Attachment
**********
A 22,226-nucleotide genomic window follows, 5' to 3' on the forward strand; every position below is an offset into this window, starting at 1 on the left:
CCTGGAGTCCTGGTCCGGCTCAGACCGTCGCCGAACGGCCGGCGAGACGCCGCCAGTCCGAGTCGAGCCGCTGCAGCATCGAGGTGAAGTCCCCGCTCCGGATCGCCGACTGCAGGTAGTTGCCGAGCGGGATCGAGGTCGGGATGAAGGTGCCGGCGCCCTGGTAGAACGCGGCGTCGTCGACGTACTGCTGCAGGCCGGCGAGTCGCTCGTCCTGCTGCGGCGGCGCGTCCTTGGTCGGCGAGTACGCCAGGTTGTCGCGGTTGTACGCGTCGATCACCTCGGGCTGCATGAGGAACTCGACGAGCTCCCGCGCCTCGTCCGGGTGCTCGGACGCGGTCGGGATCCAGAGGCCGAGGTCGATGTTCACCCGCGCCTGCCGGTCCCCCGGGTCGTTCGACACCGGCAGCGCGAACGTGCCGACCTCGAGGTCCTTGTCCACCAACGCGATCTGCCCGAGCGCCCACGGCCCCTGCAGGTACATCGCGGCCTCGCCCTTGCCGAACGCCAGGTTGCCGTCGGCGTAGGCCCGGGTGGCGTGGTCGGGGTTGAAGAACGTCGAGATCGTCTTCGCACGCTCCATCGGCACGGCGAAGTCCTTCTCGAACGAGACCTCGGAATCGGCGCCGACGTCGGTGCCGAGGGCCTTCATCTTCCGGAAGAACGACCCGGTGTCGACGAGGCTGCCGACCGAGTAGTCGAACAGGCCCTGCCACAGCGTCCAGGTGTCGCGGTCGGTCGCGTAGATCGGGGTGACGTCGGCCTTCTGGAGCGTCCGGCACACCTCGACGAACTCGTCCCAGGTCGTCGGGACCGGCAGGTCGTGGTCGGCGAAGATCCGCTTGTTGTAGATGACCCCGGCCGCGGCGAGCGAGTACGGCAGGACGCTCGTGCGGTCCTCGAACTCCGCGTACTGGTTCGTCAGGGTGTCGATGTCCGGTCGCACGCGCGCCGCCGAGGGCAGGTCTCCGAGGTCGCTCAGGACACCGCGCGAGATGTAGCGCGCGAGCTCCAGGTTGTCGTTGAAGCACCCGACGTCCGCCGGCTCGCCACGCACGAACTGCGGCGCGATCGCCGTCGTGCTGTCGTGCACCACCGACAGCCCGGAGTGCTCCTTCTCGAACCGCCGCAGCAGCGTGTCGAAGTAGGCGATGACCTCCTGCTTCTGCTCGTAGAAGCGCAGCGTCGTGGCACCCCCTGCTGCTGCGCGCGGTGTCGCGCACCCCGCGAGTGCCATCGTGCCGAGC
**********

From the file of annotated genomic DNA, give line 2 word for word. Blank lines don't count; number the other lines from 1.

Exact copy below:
CCTGGAGTCCTGGTCCGGCTCAGACCGTCGCCGAACGGCCGGCGAGACGCCGCCAGTCCGAGTCGAGCCGCTGCAGCATCGAGGTGAAGTCCCCGCTCCGGATCGCCGACTGCAGGTAGTTGCCGAGCGGGATCGAGGTCGGGATGAAGGTGCCGGCGCCCTGGTAGAACGCGGCGTCGTCGACGTACTGCTGCAGGCCGGCGAGTCGCTCGTCCTGCTGCGGCGGCGCGTCCTTGGTCGGCGAGTACGCCAGGTTGTCGCGGTTGTACGCGTCGATCACCTCGGGCTGCATGAGGAACTCGACGAGCTCCCGCGCCTCGTCCGGGTGCTCGGACGCGGTCGGGATCCAGAGGCCGAGGTCGATGTTCACCCGCGCCTGCCGGTCCCCCGGGTCGTTCGACACCGGCAGCGCGAACGTGCCGACCTCGAGGTCCTTGTCCACCAACGCGATCTGCCCGAGCGCCCACGGCCCCTGCAGGTACATCGCGGCCTCGCCCTTGCCGAACGCCAGGTTGCCGTCGGCGTAGGCCCGGGTGGCGTGGTCGGGGTTGAAGAACGTCGAGATCGTCTTCGCACGCTCCATCGGCACGGCGAAGTCCTTCTCGAACGAGACCTCGGAATCGGCGCCGACGTCGGTGCCGAGGGCCTTCATCTTCCGGAAGAACGACCCGGTGTCGACGAGGCTGCCGACCGAGTAGTCGAACAGGCCCTGCCACAGCGTCCAGGTGTCGCGGTCGGTCGCGTAGATCGGGGTGACGTCGGCCTTCTGGAGCGTCCGGCACACCTCGACGAACTCGTCCCAGGTCGTCGGGACCGGCAGGTCGTGGTCGGCGAAGATCCGCTTGTTGTAGATGACCCCGGCCGCGGCGAGCGAGTACGGCAGGACGCTCGTGCGGTCCTCGAACTCCGCGTACTGGTTCGTCAGGGTGTCGATGTCCGGTCGCACGCGCGCCGCCGAGGGCAGGTCTCCGAGGTCGCTCAGGACACCGCGCGAGATGTAGCGCGCGAGCTCCAGGTTGTCGTTGAAGCACCCGACGTCCGCCGGCTCGCCACGCACGAACTGCGGCGCGATCGCCGTCGTGCTGTCGTGCACCACCGACAGCCCGGAGTGCTCCTTCTCGAACCGCCGCAGCAGCGTGTCGAAGTAGGCGATGACCTCCTGCTTCTGCTCGTAGAAGCGCAGCGTCGTGGCACCCCCTGCTGCTGCGCGCGGTGTCGCGCACCCCGCGAGTGCCATCGTGCCGAGC